Accentuating the positive potential; also see IBM CEO: Jobs of the future won't be blue or white collar, they'll be 'new collar' (CNBC)
"Change came in 1962 for the segregated West Area Computer Division of Langley Research Center in Virginia where the three women who are the main protagonists of the story worked. Mathematician Katherine Goble and de facto supervisor Dorothy Vaughan are both directly affected by new tech rolling into the facility in the form of the IBM 7090. If you are not familiar with the IBM 7090 (I was not before this weekend), it was the third member of the IBM 700/7000 series of computers designed for large-scale scientific and technological applications. In layman terms, the 7090 would be able to perform in a blink of an eye all the calculations that took the computer division hours. Dorothy understood the threat and, armed with her wit and a book on programming languages, was able to help program the IBM 7090, taught her team to do the same, shifted their skills and saved their jobs.What “Hidden Figures” Can Teach Us about AI | Tech.pinions - Perspective, Insight, Analysis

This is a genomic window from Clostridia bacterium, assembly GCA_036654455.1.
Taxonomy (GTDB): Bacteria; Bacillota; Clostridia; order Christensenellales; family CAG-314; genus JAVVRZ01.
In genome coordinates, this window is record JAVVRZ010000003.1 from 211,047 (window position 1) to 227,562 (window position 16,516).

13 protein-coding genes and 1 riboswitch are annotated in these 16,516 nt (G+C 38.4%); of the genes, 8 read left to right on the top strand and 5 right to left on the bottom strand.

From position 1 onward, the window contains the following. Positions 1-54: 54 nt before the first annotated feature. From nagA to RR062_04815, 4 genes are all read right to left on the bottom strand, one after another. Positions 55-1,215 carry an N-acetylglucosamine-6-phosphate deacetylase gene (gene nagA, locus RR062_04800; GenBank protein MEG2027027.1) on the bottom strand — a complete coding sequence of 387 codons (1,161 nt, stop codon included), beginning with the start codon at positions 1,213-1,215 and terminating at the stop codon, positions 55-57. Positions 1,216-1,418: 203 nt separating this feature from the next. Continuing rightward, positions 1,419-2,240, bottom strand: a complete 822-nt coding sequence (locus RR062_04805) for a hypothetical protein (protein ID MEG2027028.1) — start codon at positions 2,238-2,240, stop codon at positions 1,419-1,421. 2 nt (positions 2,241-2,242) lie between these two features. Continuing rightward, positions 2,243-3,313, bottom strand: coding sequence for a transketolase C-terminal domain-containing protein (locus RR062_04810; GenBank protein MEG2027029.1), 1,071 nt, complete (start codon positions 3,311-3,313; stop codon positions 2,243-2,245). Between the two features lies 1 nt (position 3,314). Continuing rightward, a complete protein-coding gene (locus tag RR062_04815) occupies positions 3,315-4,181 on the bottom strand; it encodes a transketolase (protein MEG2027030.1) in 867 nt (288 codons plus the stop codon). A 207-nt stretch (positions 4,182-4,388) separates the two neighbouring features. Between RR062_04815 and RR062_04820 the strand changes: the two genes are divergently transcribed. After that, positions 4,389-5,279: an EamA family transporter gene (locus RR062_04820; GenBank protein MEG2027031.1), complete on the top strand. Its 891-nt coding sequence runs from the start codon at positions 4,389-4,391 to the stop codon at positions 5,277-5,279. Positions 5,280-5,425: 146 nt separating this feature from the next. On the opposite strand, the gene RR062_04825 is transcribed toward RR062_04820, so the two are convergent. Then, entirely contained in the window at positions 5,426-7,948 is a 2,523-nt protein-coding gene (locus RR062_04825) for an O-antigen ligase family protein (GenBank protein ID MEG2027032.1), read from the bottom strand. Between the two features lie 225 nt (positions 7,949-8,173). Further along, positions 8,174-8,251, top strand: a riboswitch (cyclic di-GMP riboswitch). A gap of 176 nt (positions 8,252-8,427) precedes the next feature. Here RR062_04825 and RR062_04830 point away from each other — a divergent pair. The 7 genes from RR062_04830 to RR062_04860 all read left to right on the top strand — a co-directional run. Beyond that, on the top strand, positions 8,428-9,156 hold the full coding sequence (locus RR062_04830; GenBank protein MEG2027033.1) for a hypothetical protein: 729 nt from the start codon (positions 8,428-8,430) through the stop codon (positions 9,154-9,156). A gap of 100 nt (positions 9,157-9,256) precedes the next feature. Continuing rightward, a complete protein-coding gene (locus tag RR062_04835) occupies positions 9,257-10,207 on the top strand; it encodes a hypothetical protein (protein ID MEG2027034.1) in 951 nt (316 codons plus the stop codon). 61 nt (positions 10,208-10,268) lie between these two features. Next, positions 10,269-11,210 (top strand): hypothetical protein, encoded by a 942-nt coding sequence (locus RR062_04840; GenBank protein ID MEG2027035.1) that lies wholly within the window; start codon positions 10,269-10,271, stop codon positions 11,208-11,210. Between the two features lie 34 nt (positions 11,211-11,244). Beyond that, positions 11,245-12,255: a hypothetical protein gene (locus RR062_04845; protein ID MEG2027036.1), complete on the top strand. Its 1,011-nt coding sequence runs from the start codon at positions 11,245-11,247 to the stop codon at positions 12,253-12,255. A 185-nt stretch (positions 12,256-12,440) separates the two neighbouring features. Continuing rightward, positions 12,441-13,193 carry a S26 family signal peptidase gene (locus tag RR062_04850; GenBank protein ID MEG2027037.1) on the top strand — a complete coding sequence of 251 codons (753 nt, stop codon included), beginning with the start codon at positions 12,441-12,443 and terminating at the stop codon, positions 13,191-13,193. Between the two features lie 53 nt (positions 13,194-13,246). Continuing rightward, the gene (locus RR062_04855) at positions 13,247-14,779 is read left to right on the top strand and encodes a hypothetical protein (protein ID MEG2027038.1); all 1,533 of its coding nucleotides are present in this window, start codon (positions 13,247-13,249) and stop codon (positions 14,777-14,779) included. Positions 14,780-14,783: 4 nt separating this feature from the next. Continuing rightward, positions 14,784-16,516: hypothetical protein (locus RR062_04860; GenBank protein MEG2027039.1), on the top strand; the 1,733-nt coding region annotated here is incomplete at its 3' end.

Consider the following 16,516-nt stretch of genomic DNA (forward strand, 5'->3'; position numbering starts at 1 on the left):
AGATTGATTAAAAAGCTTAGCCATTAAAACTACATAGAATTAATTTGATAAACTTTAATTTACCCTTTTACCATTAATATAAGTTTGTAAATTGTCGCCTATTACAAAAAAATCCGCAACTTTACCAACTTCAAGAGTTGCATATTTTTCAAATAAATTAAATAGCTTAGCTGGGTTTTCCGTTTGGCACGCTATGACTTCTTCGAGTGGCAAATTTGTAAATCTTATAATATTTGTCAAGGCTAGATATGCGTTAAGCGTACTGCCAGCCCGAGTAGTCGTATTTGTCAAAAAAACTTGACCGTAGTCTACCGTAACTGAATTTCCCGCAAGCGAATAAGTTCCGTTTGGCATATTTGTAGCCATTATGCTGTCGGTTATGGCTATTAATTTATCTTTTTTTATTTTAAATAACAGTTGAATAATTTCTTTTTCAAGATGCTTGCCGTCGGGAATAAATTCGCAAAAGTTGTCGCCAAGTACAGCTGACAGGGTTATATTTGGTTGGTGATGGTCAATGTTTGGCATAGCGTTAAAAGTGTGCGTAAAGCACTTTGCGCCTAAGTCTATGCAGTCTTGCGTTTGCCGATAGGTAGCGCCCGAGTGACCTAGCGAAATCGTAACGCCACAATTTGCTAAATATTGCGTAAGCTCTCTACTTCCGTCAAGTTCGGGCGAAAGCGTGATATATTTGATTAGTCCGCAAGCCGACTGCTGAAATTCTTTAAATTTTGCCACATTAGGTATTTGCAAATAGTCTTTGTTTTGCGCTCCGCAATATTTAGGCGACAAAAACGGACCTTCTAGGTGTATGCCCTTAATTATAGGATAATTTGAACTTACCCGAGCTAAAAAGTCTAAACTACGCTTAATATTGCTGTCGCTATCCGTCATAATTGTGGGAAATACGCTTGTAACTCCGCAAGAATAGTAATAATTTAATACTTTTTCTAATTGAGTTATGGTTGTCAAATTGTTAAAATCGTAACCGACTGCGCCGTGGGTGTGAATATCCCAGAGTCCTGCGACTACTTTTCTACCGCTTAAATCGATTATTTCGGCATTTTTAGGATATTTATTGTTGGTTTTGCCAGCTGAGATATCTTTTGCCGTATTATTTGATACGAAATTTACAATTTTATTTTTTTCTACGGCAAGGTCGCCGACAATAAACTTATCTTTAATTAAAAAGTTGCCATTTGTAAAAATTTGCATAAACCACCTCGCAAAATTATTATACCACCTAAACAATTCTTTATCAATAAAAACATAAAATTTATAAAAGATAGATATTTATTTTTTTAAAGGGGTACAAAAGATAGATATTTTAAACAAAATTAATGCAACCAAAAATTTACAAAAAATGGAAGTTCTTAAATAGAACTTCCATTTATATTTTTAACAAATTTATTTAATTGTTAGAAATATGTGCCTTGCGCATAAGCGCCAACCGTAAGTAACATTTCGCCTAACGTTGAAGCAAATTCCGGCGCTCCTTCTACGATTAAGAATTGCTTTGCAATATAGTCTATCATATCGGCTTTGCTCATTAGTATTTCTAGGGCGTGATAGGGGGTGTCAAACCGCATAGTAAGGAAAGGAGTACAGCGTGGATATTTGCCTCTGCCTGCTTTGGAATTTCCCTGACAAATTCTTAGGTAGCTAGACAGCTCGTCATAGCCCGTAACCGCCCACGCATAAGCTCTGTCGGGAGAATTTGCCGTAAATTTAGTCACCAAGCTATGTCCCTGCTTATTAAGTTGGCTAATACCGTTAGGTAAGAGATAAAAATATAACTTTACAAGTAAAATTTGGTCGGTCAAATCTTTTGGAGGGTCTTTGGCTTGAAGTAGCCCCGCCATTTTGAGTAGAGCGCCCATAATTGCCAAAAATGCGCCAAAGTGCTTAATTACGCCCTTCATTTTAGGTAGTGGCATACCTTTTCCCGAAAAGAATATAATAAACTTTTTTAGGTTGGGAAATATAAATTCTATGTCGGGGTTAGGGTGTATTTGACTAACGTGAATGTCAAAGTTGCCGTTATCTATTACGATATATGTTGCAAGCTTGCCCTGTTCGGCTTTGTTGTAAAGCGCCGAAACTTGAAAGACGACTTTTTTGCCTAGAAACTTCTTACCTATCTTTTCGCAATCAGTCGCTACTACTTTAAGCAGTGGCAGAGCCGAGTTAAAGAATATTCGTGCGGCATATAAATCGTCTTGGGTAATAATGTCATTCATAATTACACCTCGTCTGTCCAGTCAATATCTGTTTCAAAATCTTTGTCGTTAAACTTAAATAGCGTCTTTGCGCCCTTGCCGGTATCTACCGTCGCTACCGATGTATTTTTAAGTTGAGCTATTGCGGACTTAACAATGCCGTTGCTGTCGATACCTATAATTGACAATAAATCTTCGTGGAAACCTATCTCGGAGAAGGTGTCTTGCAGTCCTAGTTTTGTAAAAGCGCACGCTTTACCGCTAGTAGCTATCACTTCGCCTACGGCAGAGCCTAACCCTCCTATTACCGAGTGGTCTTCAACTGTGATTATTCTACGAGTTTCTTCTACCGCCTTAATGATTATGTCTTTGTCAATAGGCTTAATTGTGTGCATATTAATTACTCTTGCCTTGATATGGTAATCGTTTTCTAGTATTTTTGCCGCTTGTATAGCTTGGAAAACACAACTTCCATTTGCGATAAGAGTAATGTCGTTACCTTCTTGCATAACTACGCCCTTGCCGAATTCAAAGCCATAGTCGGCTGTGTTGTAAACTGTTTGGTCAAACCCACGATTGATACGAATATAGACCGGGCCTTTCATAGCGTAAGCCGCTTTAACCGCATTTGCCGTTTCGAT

I realize part of this story might be for the benefit of the screenplay and the world is much more complicated. However, I do think that what is at the core is very relevant — the creation of new skill sets.
Although AI has the potential to affect not only manual jobs that can be automated but also, theoretically, jobs that require learning and decision making, the immediate threat is certainly on the former."